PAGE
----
Tyrann Mathieu: How Will Arizona's Newest CB Fare in the Pros?
One of the most polarizing prospects in the draft due to his off-field issues, LSU cornerback Tyrann Mathieu had the potential to fall into the late rounds of the draft. All it takes, however, is one team to deem even the riskiest of selections to be worth a chance — that team proved to be the Arizona Cardinals, who selected "Honey Badgers" as the No. 69 overall selection.
In his sophomore season at LSU, Tyrann Mathieu showed his ability to be a special playmaker on the field. He is an instinctive cornerback who has great ball skills, and when the ball is in his hands, he is a threat to take it all the way to the end zone.
Mathieu is a hard-hitter who tackles well, and a dynamic athlete who has good speed but better lateral agility. He is a turnover machine who is great at breaking on the ball for interceptions, and ripping the ball out for fumbles.
That said, Mathieu is very small for an NFL player (5'9", 186 pounds), and he does not have great hip fluidity or technique. Those factors could limit Mathieu to playing in the slot, though he also has potential at free safety and should be a special teams standout, including as a punt returner.
The biggest concern for Mathieu's pro outlook, however, is whether he can keep himself out of trouble and on the field. Mathieu has had a history of marijuana-related problems. Failed drug tests led to his dismissal from LSU prior to last season, and he was later arrested on marijuana charges last October.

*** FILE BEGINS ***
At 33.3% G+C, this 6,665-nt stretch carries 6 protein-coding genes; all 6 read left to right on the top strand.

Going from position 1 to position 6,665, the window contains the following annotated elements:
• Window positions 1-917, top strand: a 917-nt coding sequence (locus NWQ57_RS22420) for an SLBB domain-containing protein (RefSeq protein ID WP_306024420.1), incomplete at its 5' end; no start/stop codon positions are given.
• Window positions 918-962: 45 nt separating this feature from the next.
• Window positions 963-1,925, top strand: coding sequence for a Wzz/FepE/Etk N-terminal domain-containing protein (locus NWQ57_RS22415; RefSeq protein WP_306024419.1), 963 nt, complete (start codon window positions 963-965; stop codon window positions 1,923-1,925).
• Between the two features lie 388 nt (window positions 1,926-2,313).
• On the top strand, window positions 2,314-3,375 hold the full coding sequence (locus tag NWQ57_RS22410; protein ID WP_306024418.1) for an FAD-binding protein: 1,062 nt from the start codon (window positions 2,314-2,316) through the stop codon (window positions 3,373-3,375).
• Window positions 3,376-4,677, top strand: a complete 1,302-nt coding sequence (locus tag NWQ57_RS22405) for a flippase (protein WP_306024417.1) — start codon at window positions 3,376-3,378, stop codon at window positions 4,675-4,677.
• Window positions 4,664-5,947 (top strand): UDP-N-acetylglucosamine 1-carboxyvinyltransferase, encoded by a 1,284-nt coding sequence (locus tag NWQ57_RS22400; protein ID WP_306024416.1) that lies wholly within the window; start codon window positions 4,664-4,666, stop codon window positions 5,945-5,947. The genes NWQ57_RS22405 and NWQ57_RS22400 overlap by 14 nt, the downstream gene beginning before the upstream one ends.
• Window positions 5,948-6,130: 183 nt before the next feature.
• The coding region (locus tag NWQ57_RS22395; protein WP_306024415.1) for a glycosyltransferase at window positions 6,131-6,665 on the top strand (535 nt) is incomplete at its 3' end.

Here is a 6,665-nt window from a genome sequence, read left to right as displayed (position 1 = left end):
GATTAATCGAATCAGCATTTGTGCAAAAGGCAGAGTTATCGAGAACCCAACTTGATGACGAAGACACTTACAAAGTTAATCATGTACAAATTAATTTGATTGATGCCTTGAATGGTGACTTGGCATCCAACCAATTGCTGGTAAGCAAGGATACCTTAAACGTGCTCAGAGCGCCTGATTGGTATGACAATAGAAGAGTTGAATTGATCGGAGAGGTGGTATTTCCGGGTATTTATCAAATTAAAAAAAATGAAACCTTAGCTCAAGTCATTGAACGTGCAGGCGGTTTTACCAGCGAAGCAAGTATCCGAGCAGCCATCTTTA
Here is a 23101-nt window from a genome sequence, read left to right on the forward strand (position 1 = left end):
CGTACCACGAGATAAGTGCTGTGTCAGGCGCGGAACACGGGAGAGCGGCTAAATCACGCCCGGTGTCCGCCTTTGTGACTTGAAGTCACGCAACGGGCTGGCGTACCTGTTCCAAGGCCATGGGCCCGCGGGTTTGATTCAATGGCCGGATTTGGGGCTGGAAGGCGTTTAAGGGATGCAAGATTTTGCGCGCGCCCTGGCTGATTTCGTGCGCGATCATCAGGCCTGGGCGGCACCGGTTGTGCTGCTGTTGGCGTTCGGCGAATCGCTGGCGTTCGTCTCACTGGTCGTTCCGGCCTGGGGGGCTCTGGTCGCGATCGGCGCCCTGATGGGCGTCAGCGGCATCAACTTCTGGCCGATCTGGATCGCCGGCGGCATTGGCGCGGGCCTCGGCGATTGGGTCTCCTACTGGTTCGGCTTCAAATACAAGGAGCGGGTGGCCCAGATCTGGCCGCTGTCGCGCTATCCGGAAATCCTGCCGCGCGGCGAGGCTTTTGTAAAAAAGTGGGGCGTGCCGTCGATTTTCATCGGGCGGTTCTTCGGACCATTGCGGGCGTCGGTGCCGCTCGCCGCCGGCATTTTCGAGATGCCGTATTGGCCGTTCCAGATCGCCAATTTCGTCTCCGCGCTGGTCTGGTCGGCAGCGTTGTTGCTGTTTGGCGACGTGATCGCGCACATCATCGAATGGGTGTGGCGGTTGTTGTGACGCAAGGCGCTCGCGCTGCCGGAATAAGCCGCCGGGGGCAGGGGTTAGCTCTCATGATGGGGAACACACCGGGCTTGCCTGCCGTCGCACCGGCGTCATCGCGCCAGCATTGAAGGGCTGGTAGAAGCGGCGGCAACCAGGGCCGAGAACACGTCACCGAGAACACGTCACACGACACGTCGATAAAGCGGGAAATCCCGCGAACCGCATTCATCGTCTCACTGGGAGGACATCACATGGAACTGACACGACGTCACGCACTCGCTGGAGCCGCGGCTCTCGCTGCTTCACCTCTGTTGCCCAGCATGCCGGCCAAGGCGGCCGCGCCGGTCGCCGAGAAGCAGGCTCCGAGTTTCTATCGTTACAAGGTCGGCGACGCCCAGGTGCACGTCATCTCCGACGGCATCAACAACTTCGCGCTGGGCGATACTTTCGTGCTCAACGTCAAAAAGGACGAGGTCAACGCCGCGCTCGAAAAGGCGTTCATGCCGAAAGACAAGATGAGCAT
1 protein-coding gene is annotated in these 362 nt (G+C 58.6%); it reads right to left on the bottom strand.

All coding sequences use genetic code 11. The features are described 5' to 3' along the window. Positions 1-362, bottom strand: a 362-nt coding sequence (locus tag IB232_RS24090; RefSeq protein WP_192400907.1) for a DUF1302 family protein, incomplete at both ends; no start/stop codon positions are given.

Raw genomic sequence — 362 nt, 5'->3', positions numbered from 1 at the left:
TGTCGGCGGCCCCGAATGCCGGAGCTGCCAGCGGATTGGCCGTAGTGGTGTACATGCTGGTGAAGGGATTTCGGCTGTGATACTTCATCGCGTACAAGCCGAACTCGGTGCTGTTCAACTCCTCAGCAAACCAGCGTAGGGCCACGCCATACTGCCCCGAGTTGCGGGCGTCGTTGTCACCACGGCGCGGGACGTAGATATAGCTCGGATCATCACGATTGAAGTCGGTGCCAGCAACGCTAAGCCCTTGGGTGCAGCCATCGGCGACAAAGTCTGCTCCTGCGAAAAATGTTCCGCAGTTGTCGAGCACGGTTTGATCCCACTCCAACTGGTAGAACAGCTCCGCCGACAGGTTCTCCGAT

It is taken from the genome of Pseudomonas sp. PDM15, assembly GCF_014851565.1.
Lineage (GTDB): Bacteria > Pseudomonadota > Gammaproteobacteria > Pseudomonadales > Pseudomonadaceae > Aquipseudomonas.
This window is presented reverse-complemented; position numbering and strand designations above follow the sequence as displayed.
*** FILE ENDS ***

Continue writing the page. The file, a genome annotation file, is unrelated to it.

Mathieu is a true wild-card selection whose value in his rookie season is hard to project, but if he can keep himself on the field, he is an intriguing late-round sleeper in IDP leagues. He is a special playmaker with the ball in his hands who could be a source of defensive and special teams touchdowns off of interceptions, fumble recoveries and punt returns.
Mathieu's best chance to get on the field quickly may be to make a move to free safety, as the Cardinals have solid depth at cornerback between Patrick Peterson, free-agent signings Antoine Cason and Jerraud Powers, and 2012 third-round pick Jamell Fleming.
That said, Mathieu is unlikely to ever be a starting cornerback on the outside, but a role player who can line up in the slot or as a third safety, while contributing on special teams as a punt returner and on kickoff/punt coverage teams.
Mathieu's road to contributing early could also be set back by the fact that he did not play a single down of college football last season after being kicked off of the team at LSU.
Mathieu is a very risky selection in Round 3, especially with some very solid cornerbacks lacking off-field concerns such as Logan Ryan (Rutgers), Jordan Poyer (Oregon State) and Blidi Wreh-Wilson (Connecticut) still on the board.
That said, the Cardinals drafted Mathieu to be a unique player—comparing him simply to the other cornerbacks in the draft class does not make much sense, because of his unique playmaking ability, likely role as a niche player and special teamer and his major off-field concerns.
Mathieu would have been a safer pick on Day 3, especially with the chance to draft an impact-free safety like Georgia's Bacarri Rambo or a quarterback in USC's Matt Barkley or Syracuse's Ryan Nassib at the No. 69 overall pick. He could turn out to be well worth the risk if he can find a role on the defense and excel on special teams, but the chances of him not producing for the Cardinals is also unusually high for a third-round pick.
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